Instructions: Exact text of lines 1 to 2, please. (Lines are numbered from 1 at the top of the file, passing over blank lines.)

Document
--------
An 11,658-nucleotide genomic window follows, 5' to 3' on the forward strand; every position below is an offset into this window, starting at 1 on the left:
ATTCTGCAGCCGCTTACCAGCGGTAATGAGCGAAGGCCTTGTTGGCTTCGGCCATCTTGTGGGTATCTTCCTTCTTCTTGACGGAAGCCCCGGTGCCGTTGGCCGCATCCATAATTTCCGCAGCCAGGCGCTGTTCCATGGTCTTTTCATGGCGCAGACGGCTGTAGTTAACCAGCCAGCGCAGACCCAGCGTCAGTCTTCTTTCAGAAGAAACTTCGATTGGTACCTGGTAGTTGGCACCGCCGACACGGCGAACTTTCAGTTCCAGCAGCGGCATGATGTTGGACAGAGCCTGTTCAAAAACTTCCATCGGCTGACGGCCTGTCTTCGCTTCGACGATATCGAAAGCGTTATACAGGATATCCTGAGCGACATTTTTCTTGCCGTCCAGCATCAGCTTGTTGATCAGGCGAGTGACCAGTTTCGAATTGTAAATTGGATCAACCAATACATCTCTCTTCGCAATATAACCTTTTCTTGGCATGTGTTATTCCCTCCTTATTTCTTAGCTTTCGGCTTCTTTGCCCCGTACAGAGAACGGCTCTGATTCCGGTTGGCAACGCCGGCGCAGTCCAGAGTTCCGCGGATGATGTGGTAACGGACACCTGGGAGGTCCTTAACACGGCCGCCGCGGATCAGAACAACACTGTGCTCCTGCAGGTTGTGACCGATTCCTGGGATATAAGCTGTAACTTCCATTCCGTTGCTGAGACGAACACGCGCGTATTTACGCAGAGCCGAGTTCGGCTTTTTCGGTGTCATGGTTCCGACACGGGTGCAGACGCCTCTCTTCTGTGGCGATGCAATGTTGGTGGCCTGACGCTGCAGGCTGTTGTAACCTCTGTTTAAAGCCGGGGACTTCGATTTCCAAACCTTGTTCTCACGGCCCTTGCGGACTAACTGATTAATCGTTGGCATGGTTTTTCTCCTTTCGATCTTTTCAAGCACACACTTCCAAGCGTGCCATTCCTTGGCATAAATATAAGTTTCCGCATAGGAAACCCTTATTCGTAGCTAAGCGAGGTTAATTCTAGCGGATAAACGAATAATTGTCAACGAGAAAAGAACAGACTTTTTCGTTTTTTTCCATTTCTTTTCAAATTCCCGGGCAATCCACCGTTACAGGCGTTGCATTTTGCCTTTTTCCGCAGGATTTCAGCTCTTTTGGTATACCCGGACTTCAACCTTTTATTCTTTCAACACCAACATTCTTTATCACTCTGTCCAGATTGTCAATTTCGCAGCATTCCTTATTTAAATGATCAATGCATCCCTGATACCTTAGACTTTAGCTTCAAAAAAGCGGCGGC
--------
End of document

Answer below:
An 11,658-nucleotide genomic window follows, 5' to 3' on the forward strand; every position below is an offset into this window, starting at 1 on the left:
ATTCTGCAGCCGCTTACCAGCGGTAATGAGCGAAGGCCTTGTTGGCTTCGGCCATCTTGTGGGTATCTTCCTTCTTCTTGACGGAAGCCCCGGTGCCGTTGGCCGCATCCATAATTTCCGCAGCCAGGCGCTGTTCCATGGTCTTTTCATGGCGCAGACGGCTGTAGTTAACCAGCCAGCGCAGACCCAGCGTCAGTCTTCTTTCAGAAGAAACTTCGATTGGTACCTGGTAGTTGGCACCGCCGACACGGCGAACTTTCAGTTCCAGCAGCGGCATGATGTTGGACAGAGCCTGTTCAAAAACTTCCATCGGCTGACGGCCTGTCTTCGCTTCGACGATATCGAAAGCGTTATACAGGATATCCTGAGCGACATTTTTCTTGCCGTCCAGCATCAGCTTGTTGATCAGGCGAGTGACCAGTTTCGAATTGTAAATTGGATCAACCAATACATCTCTCTTCGCAATATAACCTTTTCTTGGCATGTGTTATTCCCTCCTTATTTCTTAGCTTTCGGCTTCTTTGCCCCGTACAGAGAACGGCTCTGATTCCGGTTGGCAACGCCGGCGCAGTCCAGAGTTCCGCGGATGATGTGGTAACGGACACCTGGGAGGTCCTTAACACGGCCGCCGCGGATCAGAACAACACTGTGCTCCTGCAGGTTGTGACCGATTCCTGGGATATAAGCTGTAACTTCCATTCCGTTGCTGAGACGAACACGCGCGTATTTACGCAGAGCCGAGTTCGGCTTTTTCGGTGTCATGGTTCCGACACGGGTGCAGACGCCTCTCTTCTGTGGCGATGCAATGTTGGTGGCCTGACGCTGCAGGCTGTTGTAACCTCTGTTTAAAGCCGGGGACTTCGATTTCCAAACCTTGTTCTCACGGCCCTTGCGGACTAACTGATTAATCGTTGGCATGGTTTTTCTCCTTTCGATCTTTTCAAGCACACACTTCCAAGCGTGCCATTCCTTGGCATAAATATAAGTTTCCGCATAGGAAACCCTTATTCGTAGCTAAGCGAGGTTAATTCTAGCGGATAAACGAATAATTGTCAACGAGAAAAGAACAGACTTTTTCGTTTTTTTCCATTTCTTTTCAAATTCCCGGGCAATCCACCGTTACAGGCGTTGCATTTTGCCTTTTTCCGCAGGATTTCAGCTCTTTTGGTATACCCGGACTTCAACCTTTTATTCTTTCAACACCAACATTCTTTATCACTCTGTCCAGATTGTCAATTTCGCAGCATTCCTTATTTAAATGATCAATGCATCCCTGATACCTTAGACTTTAGCTTCAAAAAAGCGGCGGC